A lot of readers have asked me for my view on SATS.
With a chart like the below, it’s not that hard to see why too. You’re getting this stock at close to 50% cheaper than where it was in Jan 2020, just 6 months ago. That’s a 100% upside if it ever goes back there.
Source: ShareInvestor WebPro
Lots to cover today, so let’s jump right into it.
Note: The research for this article, and most of the charts here, are sourced from ShareInvestor Webpro. It’s a great way to quickly perform research on Singapore stocks, far more comprehensive and flexible than other options like Yahoo Finance.
You can learn more in my review on ShareInvestor Webpro here.
Basics: What is SATS?
Very simply, SATS is Asia’s leading provider of (1) Gateway Services and (2) Food Solutions
Gateway Services are things like Cargo handling and Passenger baggage handling.
Food Solutions are things like Flight Catering, Food catering or Singapore Food Industries (SFI for the guys out there – basically our cookhouse food 😉
Basically, they provide baggage and cargo handling services for airlines, and they provide flight catering to airlines. The more airlines that fly, the more money they make. The less airlines they fly, the less money they make.
SATS P&L Pre-COVID
Source: ShareInvestor WebPro
The Income Statement Pre-COVID is set out above, and to be honest, I can really see why this stock was trading at $5 pre-COVID.
It makes good profits, comfortable double digit margins, and operates in a monopoly industry with big barriers of entry. And pays a nice 4% dividend yield.
Problem is – COVID19 has been an absolute gamechanger.
Post-COVID, none of the pre-COVID numbers make much sense anymore. We need to reason from base principles, and think about how the business will perform going forward.
Impact from COVID-19
A big chunk of SATS earnings (approx. 85%) is tied to the aviation industry. With the aviation industry grounded, earnings are going to be impacted massively.
Sure, some of the cargo airline services will continue to persist, but almost all of the international air travel is just gone.
We looked at Comfort Delgro last week, which is basically a play on domestic travel. I’m more optimistic on domestic travel, because I think that when Singapore manages to control COVID-19, life can gradually resume, at least within our shores. This will drive the take up of domestic transport.
International travel though, is a whole different ballgame.
Singapore is an island, without a large domestic market to rely on. We don’t have the big domestic blocs of travel that the US, China or EU can rely on. Airlines in those countries are at least better off, because at some point people still need to travel within the country.
With Singapore though, all travel is just purely international. You can’t get on an airplane and fly from Changi to Jurong, it has to be Changi to London Heathrow, or Beijing Daxing.
That leaves us at the mercy of other countries.
Just because Singapore wants to fly to London, doesn’t necessarily mean London will agree. It will have to depend on (1) how well Singapore controls COVID-19, in the eyes of the world, (2) how well that country controls COVID-19, in the eyes of Singapore, and (3) how good are the relations between the countries, to work out travel arrangements.
What is SATS doing?
This is what SATS had to say about COVID-19
However, there is no doubt that the way we fly will change, so SATS is working closely with our customers to reimagine air travel in a post-pandemic world. Even as we work to ensure operational continuity for today’s disrupted aviation industry, we are developing new offerings for a low-touch future, incorporating digital solutions, new food technology and sustainable packaging.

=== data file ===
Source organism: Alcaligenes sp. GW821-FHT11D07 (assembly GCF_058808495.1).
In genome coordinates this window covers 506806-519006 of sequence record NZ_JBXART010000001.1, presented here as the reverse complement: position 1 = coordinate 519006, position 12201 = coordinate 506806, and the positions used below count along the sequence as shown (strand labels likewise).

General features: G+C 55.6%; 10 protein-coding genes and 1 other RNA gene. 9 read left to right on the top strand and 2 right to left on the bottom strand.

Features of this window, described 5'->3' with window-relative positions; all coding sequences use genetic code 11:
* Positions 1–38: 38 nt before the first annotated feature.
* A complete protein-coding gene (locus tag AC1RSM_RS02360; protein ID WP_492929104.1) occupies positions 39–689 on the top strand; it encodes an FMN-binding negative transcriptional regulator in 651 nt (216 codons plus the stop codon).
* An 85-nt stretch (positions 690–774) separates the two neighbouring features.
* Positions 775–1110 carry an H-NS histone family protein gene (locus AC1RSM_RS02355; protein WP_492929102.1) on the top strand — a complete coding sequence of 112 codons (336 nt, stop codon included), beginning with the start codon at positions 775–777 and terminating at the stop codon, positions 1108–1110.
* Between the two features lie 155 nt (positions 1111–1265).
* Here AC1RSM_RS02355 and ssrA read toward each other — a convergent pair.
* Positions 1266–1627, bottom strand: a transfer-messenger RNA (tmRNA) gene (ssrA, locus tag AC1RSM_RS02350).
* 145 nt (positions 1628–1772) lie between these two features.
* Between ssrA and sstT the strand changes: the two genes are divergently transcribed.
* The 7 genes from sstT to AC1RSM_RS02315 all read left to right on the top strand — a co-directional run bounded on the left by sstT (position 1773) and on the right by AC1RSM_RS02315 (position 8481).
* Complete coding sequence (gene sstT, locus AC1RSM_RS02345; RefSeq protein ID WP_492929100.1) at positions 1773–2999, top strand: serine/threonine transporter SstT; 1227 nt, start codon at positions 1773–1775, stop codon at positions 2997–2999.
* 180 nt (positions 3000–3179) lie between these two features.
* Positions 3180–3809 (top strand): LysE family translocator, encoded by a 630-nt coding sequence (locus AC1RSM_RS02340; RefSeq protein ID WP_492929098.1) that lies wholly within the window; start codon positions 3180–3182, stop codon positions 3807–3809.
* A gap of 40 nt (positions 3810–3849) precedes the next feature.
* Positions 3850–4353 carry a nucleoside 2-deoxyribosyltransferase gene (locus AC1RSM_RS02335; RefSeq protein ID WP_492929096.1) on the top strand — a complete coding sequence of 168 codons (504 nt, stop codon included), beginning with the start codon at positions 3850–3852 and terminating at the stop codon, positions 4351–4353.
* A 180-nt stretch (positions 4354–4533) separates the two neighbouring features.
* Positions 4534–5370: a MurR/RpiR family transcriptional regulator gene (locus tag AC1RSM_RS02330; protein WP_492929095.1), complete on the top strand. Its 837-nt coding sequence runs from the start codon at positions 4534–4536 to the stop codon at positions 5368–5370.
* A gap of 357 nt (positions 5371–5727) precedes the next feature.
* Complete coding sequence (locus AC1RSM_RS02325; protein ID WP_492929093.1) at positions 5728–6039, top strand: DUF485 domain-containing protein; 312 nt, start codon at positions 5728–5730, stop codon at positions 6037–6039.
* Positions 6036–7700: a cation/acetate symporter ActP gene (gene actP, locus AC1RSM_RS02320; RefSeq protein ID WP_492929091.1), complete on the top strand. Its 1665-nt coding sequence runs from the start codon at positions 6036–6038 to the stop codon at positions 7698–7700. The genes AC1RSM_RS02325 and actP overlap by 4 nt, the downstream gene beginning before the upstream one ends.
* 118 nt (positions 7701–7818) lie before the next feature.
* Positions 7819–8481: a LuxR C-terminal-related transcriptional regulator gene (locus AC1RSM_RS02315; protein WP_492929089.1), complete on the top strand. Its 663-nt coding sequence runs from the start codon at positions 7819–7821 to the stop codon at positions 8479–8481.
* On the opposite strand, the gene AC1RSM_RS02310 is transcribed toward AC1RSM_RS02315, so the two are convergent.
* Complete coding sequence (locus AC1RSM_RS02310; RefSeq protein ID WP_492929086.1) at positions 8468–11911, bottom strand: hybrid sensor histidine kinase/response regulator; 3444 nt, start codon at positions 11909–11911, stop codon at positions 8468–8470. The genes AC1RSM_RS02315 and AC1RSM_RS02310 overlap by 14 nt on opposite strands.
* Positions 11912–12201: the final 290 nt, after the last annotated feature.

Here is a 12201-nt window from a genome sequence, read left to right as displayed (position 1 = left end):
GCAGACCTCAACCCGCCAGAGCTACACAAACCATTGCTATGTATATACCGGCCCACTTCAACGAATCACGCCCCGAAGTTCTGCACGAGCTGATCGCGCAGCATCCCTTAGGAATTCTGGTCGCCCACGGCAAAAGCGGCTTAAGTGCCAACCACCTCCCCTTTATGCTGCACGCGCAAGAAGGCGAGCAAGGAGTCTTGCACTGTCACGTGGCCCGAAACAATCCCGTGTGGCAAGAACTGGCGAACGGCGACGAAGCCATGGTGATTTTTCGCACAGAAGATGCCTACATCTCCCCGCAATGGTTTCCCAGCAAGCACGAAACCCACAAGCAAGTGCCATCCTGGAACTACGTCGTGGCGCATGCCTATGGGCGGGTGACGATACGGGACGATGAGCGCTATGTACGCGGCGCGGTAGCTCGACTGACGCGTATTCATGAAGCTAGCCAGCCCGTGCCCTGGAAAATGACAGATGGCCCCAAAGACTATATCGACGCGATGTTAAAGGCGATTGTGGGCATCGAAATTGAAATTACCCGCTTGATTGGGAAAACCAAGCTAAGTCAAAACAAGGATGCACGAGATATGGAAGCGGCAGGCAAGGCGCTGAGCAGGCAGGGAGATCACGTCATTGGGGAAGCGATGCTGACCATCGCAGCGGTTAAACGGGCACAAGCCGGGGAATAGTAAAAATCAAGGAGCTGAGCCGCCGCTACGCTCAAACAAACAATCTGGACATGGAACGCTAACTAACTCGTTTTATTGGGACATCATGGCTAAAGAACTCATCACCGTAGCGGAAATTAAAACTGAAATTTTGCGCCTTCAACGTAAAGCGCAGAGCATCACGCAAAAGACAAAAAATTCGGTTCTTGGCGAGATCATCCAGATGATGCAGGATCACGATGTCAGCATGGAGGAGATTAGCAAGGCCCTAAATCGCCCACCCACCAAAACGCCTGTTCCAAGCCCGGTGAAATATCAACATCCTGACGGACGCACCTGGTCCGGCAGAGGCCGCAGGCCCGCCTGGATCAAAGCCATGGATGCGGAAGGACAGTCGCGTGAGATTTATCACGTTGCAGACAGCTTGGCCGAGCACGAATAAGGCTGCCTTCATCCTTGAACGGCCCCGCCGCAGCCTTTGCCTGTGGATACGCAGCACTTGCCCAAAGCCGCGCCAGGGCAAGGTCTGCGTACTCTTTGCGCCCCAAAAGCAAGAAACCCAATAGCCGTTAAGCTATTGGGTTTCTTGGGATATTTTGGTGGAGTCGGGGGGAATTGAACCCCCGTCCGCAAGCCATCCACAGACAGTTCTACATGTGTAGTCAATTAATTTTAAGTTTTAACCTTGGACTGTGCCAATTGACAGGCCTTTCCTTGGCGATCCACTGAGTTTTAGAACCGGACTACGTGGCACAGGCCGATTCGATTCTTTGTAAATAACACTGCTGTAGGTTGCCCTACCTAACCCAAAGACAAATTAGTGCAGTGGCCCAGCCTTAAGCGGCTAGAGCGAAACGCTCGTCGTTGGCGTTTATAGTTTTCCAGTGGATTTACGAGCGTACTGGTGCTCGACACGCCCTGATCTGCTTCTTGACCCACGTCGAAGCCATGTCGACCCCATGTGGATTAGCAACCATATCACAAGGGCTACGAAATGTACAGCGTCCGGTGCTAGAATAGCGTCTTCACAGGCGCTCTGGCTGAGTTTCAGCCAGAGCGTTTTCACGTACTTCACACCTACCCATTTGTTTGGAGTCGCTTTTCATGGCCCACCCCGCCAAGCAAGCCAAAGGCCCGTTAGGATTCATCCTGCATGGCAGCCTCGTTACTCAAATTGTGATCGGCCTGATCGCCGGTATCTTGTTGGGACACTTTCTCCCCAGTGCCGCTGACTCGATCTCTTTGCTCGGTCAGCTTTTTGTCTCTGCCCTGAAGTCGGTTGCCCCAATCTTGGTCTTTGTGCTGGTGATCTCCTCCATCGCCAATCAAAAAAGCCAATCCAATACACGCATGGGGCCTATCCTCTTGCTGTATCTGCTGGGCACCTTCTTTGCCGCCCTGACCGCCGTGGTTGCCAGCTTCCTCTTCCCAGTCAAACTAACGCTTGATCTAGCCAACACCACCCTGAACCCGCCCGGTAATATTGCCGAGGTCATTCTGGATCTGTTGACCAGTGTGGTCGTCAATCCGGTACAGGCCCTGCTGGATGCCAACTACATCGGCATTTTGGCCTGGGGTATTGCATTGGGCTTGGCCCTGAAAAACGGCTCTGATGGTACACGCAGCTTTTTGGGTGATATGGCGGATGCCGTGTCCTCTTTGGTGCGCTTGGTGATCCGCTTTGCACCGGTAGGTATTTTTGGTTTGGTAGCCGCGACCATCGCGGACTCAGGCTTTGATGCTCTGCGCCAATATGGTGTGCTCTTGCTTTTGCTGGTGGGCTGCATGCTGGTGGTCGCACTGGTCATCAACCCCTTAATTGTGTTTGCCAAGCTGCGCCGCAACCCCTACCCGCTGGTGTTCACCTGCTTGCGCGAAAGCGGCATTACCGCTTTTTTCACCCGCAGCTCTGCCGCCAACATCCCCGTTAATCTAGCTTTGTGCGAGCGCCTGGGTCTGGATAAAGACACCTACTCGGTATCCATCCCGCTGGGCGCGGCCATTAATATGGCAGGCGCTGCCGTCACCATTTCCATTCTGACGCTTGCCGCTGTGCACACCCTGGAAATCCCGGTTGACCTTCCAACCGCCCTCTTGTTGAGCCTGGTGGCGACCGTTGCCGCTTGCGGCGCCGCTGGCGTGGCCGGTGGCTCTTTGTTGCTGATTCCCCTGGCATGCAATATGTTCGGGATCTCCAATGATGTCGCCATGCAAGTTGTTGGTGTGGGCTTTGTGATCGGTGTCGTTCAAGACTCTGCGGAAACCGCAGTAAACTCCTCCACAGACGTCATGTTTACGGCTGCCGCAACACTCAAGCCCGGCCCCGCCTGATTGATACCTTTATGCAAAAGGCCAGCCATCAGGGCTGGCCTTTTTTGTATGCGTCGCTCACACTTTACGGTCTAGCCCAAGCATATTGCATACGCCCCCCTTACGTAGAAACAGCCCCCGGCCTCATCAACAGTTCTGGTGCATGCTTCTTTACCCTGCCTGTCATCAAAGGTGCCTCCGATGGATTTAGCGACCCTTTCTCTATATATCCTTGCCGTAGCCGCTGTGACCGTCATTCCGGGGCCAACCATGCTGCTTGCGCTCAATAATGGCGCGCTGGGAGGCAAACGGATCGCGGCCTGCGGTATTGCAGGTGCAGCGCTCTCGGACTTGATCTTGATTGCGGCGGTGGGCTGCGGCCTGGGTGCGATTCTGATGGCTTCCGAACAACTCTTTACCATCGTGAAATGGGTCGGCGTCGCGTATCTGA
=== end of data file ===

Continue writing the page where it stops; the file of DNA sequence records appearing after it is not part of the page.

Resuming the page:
Our investments in technology and digitalisation have enabled us to respond with agility and flexibility to the needs of new customers and the community during this crisis. In particular, we expect our food trading and distribution business to continue to grow, as we build our non-aviation food revenues.
Basically, they know that COVID-19 has been a game changer. They have 2 options:
(1) Do nothing, and wait for COVID-19 to go away and earnings to recover.
(2) Try to diversify away from air-travel, while preparing for a post-COVID world.
I don’t think any management can justify going with (1), so they went for (2).
Diversifying the income stream
A DBS Report breaks it down nicely:
Non-aviation revenues made up 17% of group revenues in FY20. SATS continues to leverage on its kitchens to provide more institutional catering through supply contracts with corporate clients and events.
It has a 21-year catering and food and beverage (F&B) services contract with the Singapore Sports Hub from 2014, through a 70/30 JV with global hospitality company Delaware North Companies.
SATS also has a Kunshan central kitchen which supplies food products to customers in fast casual restaurants as well as the aviation sector. In addition, Gateway revenue traction that is building up led by the Marina Bay Cruise Centre will also help to diversify revenue streams from the aviation sector.
So SATS is definitely trying. They’re trying to diversify their income stream away from aviation.
As at FY2020 though, it still only comprised 17% of revenue.
The big question then – Will SATS succeed?
My take, is that they will succeed to a certain extent. They will find ways to earn money from food catering, from doing cargo related work, from packing food etc. But will this be enough to offset the decline in the aviation business? No way.
Is liquidity / solvency a concern?
The business for SATS is so bad that we need to check on liquidity and solvency.
Basically, SATS spends about $391 million a quarter.
In a good quarter, they pull in more than $400 million a quarter, turning a nice profit.
How much will revenue drop post-COVID though?
We only have the Q1 (Jan to March) results so far, which are not helpful because the global situation wasn’t that bad then yet.
Let’s conservatively assume a 50% fall in revenue. Revenue drops to $235 million per quarter.
With $391 million in costs, that’s a $156 million cash burn a quarter.
SATS drew down on the bank loans earlier this year, anticipating a cash crunch. So they now have $549 million cash on hand.
At this rate, the cash only lasts 3.5 quarters, or 10 months.
Of course, these are just very rough numbers.